Portrayals of the enemy. External enemies in the Czechoslovak Communist propaganda in 1948–1956
Abstract: The article deals with portrayals of enemies in Communist propaganda in Czechoslovakia between 1948 and 1956. Creating pictures of enemy is a characteristic feature of human mind and plays an important role especially in forming group identity. In the second half of the 20th century, these in-born psychological mechanisms were further strengthened by the geopolitical division of the world into two blocks torn apart by political and economic tensions known as the Cold War.
Pictures of enemies became an integral part of the propaganda used by rivalling countries. The Czechoslovak propaganda distinguished between the so-called internal and external enemies. In depicting different types of enemies specific fixed attributes were used by the propaganda. Often a certain enemy had specific features and was depicted in a symbolic way, including in caricature. This article deals in detail with portrayals of specific external enemies, e.g. imperialism, Germany, emigrants and the Vatican in propaganda, especially in caricature of that time, the main source being the satirical magazine Dikobraz (i.e. Porcupine).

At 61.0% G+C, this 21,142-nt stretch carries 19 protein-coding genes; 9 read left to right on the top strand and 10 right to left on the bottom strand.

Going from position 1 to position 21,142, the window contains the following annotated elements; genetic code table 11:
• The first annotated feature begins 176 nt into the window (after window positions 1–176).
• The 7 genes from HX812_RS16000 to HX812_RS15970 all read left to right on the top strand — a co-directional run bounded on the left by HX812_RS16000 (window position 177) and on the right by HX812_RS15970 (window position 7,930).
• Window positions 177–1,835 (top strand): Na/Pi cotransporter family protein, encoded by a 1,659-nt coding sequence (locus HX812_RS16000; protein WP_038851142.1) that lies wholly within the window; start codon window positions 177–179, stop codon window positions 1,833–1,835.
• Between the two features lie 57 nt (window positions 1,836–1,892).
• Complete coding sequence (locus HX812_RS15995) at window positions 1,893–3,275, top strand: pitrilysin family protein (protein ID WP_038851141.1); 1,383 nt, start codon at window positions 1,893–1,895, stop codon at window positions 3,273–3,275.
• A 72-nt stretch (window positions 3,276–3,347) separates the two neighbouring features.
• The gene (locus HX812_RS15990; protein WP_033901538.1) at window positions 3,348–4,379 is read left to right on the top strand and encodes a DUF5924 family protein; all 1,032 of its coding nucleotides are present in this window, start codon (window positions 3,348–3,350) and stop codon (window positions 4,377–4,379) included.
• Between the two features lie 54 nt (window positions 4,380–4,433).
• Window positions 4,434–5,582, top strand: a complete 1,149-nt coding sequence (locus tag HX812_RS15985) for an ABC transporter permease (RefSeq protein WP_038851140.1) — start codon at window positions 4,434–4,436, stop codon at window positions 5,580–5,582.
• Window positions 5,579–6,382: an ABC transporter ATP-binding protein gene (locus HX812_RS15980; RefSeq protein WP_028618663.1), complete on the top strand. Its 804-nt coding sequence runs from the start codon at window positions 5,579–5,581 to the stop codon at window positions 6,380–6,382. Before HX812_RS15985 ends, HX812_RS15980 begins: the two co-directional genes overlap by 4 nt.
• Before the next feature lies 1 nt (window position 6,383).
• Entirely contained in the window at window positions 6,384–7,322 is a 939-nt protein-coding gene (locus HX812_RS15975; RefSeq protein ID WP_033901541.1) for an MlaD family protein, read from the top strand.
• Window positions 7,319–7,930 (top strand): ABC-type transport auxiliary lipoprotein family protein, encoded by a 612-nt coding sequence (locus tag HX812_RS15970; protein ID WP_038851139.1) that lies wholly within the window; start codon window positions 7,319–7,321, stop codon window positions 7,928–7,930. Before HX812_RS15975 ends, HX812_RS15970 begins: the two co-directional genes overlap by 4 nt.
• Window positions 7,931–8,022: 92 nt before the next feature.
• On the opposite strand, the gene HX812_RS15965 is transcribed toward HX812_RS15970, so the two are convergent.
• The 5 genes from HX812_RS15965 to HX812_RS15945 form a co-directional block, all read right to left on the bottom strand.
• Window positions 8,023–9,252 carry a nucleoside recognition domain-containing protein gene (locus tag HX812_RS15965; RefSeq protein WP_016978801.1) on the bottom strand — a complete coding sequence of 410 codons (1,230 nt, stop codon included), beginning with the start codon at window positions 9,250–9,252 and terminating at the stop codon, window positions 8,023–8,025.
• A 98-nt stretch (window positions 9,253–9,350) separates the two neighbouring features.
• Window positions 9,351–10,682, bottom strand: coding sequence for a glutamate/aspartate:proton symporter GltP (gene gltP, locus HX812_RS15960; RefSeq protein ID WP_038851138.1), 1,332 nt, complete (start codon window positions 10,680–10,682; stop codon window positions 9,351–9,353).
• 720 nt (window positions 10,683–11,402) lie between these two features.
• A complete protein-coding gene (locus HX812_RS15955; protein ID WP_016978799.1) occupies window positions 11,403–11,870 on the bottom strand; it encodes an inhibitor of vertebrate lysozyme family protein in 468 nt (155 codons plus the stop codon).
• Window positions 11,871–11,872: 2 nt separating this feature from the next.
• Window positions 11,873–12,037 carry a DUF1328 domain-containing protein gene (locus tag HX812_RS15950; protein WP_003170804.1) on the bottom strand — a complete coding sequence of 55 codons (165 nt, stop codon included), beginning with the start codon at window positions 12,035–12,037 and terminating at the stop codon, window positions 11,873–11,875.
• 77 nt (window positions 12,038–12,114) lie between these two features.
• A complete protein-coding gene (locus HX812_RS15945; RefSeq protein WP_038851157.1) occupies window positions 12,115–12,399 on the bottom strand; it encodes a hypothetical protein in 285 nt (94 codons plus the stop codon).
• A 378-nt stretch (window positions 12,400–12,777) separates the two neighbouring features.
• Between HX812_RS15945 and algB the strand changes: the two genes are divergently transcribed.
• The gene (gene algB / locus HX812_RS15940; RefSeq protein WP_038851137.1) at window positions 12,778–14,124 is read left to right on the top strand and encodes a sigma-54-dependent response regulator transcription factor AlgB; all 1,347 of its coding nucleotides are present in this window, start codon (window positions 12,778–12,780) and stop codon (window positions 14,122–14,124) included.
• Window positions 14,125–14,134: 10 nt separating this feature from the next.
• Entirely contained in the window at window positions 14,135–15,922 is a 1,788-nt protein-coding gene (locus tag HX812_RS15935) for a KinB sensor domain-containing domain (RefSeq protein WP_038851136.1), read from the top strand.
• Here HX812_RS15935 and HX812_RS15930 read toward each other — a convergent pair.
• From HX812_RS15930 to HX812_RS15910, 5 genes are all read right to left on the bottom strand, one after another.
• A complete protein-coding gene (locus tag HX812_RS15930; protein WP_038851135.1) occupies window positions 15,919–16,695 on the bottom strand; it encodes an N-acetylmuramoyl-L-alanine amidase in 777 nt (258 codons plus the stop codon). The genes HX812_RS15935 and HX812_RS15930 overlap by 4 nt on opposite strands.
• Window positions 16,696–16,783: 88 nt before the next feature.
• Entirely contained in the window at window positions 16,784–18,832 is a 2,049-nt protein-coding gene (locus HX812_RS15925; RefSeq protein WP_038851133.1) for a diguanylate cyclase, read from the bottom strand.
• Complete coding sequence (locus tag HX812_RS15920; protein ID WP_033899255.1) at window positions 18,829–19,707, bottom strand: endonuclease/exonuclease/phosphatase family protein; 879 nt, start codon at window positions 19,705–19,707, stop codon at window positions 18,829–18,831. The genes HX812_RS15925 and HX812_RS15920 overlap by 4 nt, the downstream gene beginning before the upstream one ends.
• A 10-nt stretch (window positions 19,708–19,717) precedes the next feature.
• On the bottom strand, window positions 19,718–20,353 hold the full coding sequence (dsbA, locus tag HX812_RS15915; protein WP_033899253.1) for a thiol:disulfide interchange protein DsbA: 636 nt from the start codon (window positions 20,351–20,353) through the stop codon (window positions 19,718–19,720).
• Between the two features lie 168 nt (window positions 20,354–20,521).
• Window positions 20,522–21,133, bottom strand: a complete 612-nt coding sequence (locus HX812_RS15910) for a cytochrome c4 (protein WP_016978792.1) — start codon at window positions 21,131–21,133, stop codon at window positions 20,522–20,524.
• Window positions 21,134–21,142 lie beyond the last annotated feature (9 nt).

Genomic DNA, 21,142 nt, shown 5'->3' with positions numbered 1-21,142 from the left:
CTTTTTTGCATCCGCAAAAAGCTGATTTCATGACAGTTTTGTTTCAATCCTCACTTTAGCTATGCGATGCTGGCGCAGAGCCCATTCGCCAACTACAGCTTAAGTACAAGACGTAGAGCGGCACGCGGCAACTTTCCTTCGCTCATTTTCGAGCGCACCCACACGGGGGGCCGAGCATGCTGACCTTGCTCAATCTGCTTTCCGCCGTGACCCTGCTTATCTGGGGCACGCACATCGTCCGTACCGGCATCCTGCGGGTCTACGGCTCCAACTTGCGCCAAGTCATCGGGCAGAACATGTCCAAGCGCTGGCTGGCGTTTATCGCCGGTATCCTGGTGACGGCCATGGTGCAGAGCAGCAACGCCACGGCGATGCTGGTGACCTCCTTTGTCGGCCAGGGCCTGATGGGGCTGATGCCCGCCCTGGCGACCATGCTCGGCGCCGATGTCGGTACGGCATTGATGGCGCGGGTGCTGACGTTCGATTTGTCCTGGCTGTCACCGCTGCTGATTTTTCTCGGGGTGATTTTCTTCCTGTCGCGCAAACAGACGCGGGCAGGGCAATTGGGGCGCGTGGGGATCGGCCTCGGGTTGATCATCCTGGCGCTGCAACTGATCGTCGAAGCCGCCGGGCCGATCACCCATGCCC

Key words: Czechoslovakia 1948–1956, propaganda, portrayal of enemy, caricature, imperialism, Dikobraz magazine
Mgr. et Bc. Eva Palivodová je interní doktorandkou Ústavu českých dějin Filozofické fakulty Univerzity Karlovy. Zabývá se soudobými dějinami s důrazem na problematiku československé propagandy, otázky konstrukce obrazů nepřátel a ochrany hranic (email@example.com).